Moment of truth for 'garden town' for Wisbech as Fenland Council meets Government deadline to submit bid to be included in new initiative
PUBLISHED: 18:40 09 November 2018 | UPDATED: 18:40 09 November 2018
Fenland Council has met the Government deadline for its submission to the Government's garden community initiative who has promised massive support to those towns, villages or areas accepted into the programme.
If the Government decides to accept the council’s prospectus to reshape Wisbech as a ‘garden town’ it could pave the way for new roads, re-opening of the rail line, up to 10,000 more homes.
The council believes it has done enough to catch the Government’s eye and if its prospectus is agreed huge changes could begin to happen.
Council leader Chris Seaton said: “The garden communities’ prospectus is a really exciting opportunity for us to secure important government funding and assistance to help deliver a transformational garden community.”
He said the Ministry of Housing, Communities and Local Government (MHCLG) was looking for bids that would support economic growth “and have a distinctive local identity”
He said: “Wisbech Garden Town meets their criteria and will help to regenerate Wisbech with essential new homes, additional jobs/skills, a new multi-functional large country park and road and rail upgrades.”
The MHCLG launched its prospectus in August to offer councils and private sector partners renewed support for creating new communities.
Priority is given to proposals comprising of more than 10,000 homes, with successful bids receiving resource funding and support. In some cases this could mean setting up local development corporations to tackle infrastructure, to unlock development and, where necessary, use compulsory purchase powers to help lay out a new town.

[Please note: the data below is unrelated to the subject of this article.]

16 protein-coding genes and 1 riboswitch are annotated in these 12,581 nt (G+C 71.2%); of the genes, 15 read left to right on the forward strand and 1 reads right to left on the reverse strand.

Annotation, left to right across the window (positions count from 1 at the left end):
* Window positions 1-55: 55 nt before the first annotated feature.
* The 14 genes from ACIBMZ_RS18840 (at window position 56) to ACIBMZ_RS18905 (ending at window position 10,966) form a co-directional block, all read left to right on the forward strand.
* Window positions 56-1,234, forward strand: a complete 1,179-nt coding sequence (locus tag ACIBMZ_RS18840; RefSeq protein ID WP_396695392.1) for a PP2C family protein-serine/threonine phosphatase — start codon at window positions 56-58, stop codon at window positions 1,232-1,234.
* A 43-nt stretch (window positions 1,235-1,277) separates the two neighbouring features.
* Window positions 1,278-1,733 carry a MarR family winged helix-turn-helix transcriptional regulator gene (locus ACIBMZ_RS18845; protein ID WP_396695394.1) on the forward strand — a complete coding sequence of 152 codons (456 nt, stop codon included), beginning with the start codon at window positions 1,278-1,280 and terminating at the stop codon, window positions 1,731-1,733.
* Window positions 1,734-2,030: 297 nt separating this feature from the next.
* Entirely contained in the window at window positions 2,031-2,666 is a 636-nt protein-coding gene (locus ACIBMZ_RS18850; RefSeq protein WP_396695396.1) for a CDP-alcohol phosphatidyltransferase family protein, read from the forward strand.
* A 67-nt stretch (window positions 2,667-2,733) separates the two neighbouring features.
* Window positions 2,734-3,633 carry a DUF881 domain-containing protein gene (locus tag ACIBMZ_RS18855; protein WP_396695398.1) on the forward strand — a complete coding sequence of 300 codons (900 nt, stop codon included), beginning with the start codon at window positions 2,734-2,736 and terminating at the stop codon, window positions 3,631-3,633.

Fenland Council has included in its bid some of the work on flood risk carried out with £50,000 of funding from the Dutch government.
The council says its partners, that include Anglian Water, are now keen to explore how a future tidal barrage – a constant water level through the town – and options for winter flood storage could support “wider sustainability objectives and add weight to the ‘climate change resilient’ proposal”.
The recently published Cambridge and Peterborough Independent Economic Review (CPIER) also endorses the flood risk work, recommending that “Wisbech should be seen as a UK test-bed for new flood-resistant approaches to development, and levels of investment in flood defence infrastructure should be substantially increased”.
MP Steve Barclay said behind the scenes he continues to press for progress on Wisbech Rail following the news that £3.25 million has been committed for the next phase of work by the Cambridgeshire and Peterborough Combined Authority.
He said: “The latest news is that the consultants undertaking the engineering study will be appointed by the end of this month and will start in December, with the work taking around nine months.
“I am meeting the combined authority at the House of Commons to discuss this in more detail and to ensure momentum is maintained.”